WATER on the RED PLANET: NASA rover cooker bakes ‘high percentage’
NASA scientists have reached a milestone in their quest to find life on the Red Planet after discovering significant traces of water in the Martian soil.
The Mars Curiosity Rover discovered water when investigating the very first scoop of soil it took from the surface of Mars.
The extraterrestial explorer analysed the dusty sample in its belly and found that about one part in every 50 of Mars’ soil is made up of H2O. Boffins said this could help future missions to Mars, as astronauts would (in theory) simply have to heat the Martian topsoil in order to produce drinkable water.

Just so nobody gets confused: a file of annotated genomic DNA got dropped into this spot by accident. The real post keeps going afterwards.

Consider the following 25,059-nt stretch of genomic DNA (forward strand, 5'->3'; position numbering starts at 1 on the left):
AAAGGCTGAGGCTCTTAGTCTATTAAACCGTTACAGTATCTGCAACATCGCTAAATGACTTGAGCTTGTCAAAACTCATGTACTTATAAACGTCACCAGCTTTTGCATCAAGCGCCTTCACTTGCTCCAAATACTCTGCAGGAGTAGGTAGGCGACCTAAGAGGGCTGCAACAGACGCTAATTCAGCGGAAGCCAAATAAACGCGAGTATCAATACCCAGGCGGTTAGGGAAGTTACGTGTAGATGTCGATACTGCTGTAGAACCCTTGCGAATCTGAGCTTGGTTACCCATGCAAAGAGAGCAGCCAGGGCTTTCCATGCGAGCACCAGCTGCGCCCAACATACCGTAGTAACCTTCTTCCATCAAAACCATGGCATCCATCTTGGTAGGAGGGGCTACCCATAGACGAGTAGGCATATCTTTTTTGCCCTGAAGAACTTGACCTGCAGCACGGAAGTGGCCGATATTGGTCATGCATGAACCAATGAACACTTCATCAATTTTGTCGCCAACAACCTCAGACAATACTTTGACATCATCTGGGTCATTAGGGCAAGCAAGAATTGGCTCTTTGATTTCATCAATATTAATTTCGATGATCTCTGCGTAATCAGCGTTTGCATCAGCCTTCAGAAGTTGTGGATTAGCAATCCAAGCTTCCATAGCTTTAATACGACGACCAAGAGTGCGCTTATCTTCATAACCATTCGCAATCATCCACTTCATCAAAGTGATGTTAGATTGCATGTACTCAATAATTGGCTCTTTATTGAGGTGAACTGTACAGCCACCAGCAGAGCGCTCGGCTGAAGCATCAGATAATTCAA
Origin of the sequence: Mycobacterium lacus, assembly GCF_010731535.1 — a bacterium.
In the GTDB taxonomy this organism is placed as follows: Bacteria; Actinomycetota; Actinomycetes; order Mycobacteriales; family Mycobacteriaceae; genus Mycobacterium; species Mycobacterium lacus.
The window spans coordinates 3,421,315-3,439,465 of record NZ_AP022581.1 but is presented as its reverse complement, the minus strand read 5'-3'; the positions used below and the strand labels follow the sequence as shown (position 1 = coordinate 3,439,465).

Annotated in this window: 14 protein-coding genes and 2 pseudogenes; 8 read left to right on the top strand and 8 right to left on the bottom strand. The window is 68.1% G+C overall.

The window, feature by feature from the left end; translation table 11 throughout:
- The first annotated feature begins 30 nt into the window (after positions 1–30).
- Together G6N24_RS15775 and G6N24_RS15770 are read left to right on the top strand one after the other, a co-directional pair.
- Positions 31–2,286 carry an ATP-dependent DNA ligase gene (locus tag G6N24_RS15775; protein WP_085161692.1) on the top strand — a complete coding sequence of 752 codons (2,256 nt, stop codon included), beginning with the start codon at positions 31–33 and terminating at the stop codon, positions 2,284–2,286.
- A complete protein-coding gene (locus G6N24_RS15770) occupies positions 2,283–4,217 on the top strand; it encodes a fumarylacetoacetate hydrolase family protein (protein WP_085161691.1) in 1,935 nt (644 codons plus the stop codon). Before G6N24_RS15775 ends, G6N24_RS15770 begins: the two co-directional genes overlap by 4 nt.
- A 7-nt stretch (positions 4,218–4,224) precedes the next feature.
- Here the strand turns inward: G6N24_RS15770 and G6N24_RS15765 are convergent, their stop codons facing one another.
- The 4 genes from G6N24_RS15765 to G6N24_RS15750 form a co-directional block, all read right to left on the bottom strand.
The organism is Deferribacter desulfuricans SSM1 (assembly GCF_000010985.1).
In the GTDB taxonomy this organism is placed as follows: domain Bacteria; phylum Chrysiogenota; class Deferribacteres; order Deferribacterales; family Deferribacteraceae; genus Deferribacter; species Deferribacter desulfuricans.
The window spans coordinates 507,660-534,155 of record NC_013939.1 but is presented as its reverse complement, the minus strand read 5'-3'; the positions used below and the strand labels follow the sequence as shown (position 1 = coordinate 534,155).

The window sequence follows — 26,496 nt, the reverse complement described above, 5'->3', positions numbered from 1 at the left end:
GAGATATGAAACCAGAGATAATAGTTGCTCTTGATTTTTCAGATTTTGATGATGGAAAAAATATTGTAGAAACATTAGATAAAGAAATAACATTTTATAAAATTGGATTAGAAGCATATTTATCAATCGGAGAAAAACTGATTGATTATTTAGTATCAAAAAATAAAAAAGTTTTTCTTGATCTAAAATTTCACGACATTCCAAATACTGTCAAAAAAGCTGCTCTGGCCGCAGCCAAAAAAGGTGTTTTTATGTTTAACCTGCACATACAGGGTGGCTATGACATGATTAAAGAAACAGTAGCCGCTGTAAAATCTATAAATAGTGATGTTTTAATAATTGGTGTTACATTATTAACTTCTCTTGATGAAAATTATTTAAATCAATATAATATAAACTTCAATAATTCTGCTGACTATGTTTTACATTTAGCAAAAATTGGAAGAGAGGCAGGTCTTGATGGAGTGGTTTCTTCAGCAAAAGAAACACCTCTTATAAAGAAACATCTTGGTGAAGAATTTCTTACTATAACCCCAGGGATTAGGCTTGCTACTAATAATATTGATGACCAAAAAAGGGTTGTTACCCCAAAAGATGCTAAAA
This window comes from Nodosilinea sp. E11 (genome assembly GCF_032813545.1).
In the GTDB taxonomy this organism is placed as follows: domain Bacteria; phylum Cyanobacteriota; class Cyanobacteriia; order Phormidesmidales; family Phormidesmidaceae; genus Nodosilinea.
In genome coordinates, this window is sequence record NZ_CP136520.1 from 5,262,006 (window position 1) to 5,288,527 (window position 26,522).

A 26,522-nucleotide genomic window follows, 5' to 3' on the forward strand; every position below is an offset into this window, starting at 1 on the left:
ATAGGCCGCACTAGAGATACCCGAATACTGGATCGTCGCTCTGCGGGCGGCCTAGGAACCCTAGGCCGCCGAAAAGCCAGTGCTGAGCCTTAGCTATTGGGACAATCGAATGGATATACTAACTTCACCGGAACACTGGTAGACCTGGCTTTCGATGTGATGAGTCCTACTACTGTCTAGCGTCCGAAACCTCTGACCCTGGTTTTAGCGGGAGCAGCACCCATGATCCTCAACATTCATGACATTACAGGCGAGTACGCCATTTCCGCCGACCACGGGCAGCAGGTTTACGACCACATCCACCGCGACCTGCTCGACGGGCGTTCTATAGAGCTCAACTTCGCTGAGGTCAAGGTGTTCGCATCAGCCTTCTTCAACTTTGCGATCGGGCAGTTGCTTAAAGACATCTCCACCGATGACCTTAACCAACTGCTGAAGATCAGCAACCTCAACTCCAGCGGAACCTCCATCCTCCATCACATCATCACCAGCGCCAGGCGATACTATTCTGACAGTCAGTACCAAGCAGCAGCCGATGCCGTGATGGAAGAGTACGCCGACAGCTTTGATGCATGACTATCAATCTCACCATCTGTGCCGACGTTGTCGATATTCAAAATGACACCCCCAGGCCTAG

“One of the most exciting results from this very first solid sample ingested by Curiosity is the high percentage of water in the soil,” said Laurie Leshin, Rensselaer Polytechnic Institute Dean of Science and author of a report on the findings. “About 2 per cent of the soil on the surface of Mars is made up of water, which is a great resource, and interesting scientifically.”
Curiosity touched down in Gale Crater on August 6 last year and immediately set about trying to find life on the red planet. It is the first rover to have the ability to analyze rock and soil samples and is armed with a chromatograph, a mass spectrometer and a tunable laser spectrometer, which can be used to identify chemical compounds and work out which key element isotopes are present in a sample. Read More
Posted on September 27, 2013, in #technology and tagged climate, Mars, mars soil, martian soil, NASA, nasa scientists, rensselaer polytechnic institute, science, The Mars Curiosity Rover. Bookmark the permalink. Leave a comment.